Study design

This is a retrospective study. The enrolled preterm infants were divided into EUGR group and non-EUGR group according to whether the standard weight at discharge below the 10th percentile of body weight at corrected age.

Measurements

The weight of the preterm infants after birth was recorded weekly and the weight Z-score of preterm infants were calculated accordingly. The formula: Weight Z-score=(actual body weight-the average of the gestational weight)/standard deviation of the weight for gestational age. In addition, the clinical nutrition-related indicators such as birth weight recovery time, the maximum of weight loss, weight growth rate, Start enteral feeding time, time of parenteral nutrition up to 100 Kcal/Kg/d, time of full enteral feeding, time of first use amino acid, time of first use fat milk, cumulative doses of amino acids and cumulative doses of fat milk were also recorded.

Data processing and statistical analysis

The data were expressed as means ± Standard Deviations (SD) and Bivariate correlation analysis were used by SSPS 18.0 software (SPSS Inc., Chicago, IL, USA). Differences between two groups at each time point were analysed with the Student’s t test. The Receiver Operating Characteristic (ROC) curve in diagnosing EUGR by weight Z-score was drawn. P value<0.05 was considered statistically significant.

Results

The general condition of preterm infants

The 177 preterm infants were enrolled, and in which EUGR were 104 cases, and the incidence was 58.8%. In the EUGR group, male was 61 cases (58.7%), female was 43 cases (41.3%), gestational age was 28 to 31 ± 6 w, the average was (30.82 ± 1.15 w), discharge gestational age was 34 to 42 ± 3 w, the average was (36.97 ± 1.25) weeks, birth weight was 0.78~1.98 kg, the average was (1.41 ± 0.22 kg), discharge of body weight was 1.79~2.72 kg, the average was (2.17 ± 0.18 kg), weight Z-score at birth was -1.66 to 0.11, the mean (-0.84 ± 0.39), Discharged weight Z-score was -2.75~-0.45, the average was (-1.72 ± 0.38), hospitalization time was 28 to 105 d, the average was (40.14 ± 12.88 d), mechanical ventilation was 14 cases (13.5%), neonatal respiratory distress syndrome (RDS) was 44 cases (42.3%), patent ductus arteriosus (PDA) was 11 cases (10.6%), retinopathy was cases (6.7%), bronchopulmonary dysplasia was 10 patients (9.6%), necrotizing enterocolitis was 4 cases (3.8%), severe anemia was 18 cases (17.3%), and asphyxia was 32 cases (30.8%).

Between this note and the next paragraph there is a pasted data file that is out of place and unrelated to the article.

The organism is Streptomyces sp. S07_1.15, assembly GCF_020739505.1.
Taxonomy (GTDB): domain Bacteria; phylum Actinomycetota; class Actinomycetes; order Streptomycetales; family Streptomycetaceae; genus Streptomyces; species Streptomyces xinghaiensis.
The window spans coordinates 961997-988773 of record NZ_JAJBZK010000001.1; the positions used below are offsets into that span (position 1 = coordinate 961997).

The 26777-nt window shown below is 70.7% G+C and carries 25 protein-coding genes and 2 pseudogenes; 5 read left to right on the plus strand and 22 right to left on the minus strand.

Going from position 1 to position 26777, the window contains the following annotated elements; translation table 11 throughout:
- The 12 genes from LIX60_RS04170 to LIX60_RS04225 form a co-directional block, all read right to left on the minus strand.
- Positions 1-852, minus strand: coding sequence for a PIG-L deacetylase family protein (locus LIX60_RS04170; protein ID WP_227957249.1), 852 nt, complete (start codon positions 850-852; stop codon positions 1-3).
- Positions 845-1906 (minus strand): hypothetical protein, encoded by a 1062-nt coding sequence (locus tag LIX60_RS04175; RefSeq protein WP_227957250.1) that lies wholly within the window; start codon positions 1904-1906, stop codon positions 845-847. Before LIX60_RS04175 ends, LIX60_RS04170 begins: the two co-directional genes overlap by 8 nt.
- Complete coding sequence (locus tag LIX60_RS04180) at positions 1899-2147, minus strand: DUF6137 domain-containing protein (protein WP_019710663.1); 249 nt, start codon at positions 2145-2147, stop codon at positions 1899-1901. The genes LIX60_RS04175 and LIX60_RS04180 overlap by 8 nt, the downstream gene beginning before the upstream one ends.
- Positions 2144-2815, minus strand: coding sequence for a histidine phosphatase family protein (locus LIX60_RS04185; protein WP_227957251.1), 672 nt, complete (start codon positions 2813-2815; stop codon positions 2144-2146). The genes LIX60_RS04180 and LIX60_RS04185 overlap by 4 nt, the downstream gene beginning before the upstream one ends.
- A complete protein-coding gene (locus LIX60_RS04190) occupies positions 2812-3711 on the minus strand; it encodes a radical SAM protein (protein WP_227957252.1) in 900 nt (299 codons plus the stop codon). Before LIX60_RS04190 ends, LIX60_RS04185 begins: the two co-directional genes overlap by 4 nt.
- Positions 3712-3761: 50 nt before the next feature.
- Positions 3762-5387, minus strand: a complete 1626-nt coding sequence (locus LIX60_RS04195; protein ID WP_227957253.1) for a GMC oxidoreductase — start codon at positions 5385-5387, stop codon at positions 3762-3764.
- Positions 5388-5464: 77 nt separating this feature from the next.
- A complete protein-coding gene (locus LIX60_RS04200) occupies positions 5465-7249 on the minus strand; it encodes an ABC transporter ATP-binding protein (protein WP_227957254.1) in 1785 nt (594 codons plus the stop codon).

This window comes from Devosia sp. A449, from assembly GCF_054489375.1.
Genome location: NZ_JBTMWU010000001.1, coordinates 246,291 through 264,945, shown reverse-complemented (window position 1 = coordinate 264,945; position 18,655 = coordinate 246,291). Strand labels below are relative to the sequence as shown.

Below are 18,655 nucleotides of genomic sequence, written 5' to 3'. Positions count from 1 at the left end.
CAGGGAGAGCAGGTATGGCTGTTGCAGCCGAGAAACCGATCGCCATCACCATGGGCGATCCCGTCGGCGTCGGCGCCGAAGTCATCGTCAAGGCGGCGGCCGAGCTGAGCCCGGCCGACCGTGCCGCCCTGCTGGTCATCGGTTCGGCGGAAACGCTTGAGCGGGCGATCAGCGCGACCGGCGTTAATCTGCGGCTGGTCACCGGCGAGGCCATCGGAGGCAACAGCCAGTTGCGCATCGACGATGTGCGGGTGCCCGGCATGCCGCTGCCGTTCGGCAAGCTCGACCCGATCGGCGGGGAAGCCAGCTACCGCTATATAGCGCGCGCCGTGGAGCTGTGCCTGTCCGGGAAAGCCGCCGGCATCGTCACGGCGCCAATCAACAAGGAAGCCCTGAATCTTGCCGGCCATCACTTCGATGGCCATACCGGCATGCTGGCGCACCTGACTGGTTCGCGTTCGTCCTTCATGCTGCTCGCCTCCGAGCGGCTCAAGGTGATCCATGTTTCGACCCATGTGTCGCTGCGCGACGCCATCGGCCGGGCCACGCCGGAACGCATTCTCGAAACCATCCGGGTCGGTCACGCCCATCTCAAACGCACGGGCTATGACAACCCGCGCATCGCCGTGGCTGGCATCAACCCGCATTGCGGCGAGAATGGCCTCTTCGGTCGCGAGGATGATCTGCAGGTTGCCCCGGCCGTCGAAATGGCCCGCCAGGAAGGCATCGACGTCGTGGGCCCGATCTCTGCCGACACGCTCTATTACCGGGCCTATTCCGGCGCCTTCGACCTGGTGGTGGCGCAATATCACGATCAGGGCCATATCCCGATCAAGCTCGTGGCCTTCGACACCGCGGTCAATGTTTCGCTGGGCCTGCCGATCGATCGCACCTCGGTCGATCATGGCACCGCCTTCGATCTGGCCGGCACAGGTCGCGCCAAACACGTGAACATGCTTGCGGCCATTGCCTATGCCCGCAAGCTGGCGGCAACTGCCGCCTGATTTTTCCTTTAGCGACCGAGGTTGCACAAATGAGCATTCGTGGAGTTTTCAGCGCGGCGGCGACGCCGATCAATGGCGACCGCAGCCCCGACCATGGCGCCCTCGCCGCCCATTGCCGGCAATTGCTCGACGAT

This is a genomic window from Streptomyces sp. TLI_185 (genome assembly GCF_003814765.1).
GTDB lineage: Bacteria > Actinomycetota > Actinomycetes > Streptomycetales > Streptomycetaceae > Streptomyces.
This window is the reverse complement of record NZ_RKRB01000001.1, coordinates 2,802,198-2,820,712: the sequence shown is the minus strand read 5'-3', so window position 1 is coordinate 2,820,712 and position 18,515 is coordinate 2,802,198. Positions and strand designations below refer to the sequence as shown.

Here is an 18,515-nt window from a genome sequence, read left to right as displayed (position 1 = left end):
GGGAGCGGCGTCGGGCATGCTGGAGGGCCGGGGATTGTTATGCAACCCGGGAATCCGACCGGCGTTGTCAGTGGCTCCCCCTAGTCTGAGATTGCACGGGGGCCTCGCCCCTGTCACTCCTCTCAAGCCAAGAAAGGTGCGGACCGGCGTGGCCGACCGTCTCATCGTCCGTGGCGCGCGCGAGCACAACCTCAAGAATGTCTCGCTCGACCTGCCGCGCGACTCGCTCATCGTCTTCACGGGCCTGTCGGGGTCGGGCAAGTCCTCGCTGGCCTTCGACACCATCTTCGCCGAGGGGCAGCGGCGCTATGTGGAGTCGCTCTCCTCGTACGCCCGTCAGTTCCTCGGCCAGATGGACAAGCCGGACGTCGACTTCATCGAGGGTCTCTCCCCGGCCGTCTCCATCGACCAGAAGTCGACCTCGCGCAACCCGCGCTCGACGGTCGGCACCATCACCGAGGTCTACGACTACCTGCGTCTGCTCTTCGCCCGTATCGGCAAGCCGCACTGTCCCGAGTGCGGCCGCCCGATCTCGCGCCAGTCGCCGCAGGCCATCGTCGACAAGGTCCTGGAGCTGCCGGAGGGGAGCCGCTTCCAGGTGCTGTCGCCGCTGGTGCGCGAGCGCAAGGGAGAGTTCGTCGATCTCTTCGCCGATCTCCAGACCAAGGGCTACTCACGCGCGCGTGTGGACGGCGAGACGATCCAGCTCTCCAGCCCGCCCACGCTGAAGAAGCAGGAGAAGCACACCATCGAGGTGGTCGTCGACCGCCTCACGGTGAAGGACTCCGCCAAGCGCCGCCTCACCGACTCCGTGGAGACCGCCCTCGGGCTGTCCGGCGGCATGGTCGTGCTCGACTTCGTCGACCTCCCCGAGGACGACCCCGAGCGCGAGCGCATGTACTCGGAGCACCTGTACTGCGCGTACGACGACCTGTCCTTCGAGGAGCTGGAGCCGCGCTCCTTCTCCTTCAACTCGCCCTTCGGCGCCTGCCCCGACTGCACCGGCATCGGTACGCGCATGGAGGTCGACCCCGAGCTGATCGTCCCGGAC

Dynamic change trend curve of weight Z-score

Weight Z-scores curve of EUGR group was under the curve of all preterm infants, and the curve of non-EUGR group was above that. The weight Z-score of preterm infants in EUGR group and all preterm infants decreased gradually with prolonged hospitalization at each time point. However, the weight Z-score of preterm infants in non-EUGR group does not have significant differences at each timepoint except decreased at the first week. These can be seen in Figure 1.

biomedres-trend-weight

Figure 1. Dynamic change trend of weight Z-score in premature infant at each week.

Comparison of weight Z-score between EUGR and non-EUGR groups at each time point

Both weight Z-scores of two groups were negative. The weight Z-scores were lower in EUGR group than in non-EUGR group at birth, 1st w after birth, 2nd w after birth, 3rd w after birth, 4th w after birth, 5th w after birth, 6th w after birth, and discharge (all P<0.05) . These can be seen in Table 1.

Group\timepoint Birth 1st week after birth 2nd week after birth 3rd week after birth 4th week after birth 5th week after birth 6th week after birth Discharge
EUGR group (n) -0.84 ± 0.39 -1.19 ± 0.36 (104) -1.17 ± 0.36 (104) -1.23 ± 0.34 (104) -1.35 ± 0.41 (104) -1.45 ± 0.41 (75) -1.54 ± 0.49 (53) -1.72 ± 0.38 (104)
No EUGR group (n) -0.31 ± 0.41 (73) -0.74 ± 0.40 (73) -0.68 ± 0.40 (73) -0.64 ± 0.39 (73) -0.65 ± 0.42 (73) -0.56 ± 0.38 (43) -0.70 ± 0.34 (17) -0.67 ± 0.42 (73)
t 8.746 7.682 7.682 8.352 10.928 11.21 8.975 17.25
P 0 0 0 0 0 0 0 0

Table 1. Comparison of weight Z-score between EUGR and non-EUGR group at each timepoint.

Correlation analysis between discharged weight Z-scores and clinical nutrition-related indicators

Discharged weight Z-scores in all premature infants was positively correlated with birth weight(r=0.443, P<0.05). Discharged weight Z-scores in all premature infants were negative correlation with start enteral feeding time (r=-0.271), time of full enteral feeding (r=-0.332), time of parenteral nutrition up to 100 Kcal/Kg/d (r=-0.388), Cumulative doses of amino acids (r=-0.298), and cumulative doses of fat milk (r=-2.221) (all P<0.05). These can be seen in Table 2.

Clinical nutrition-related indicators Case (n=177) γ P
Discharged weight Z-score -1.678 ± 0.378 - -
Birth weight (kg) 1.427 ± 0.214 0.443 0
Birth weight recovery time (d) 9.516 ± 3.680 0.123 0.175
The maximum of weight loss (%) 0.076 ± 0.036 -0.167 0.066
Weight growth rate (%) 13.226 ± 2.885 -0.102 0.265
Start enteral feeding time (d) 3.975 ± 2.882 -0.271 0.003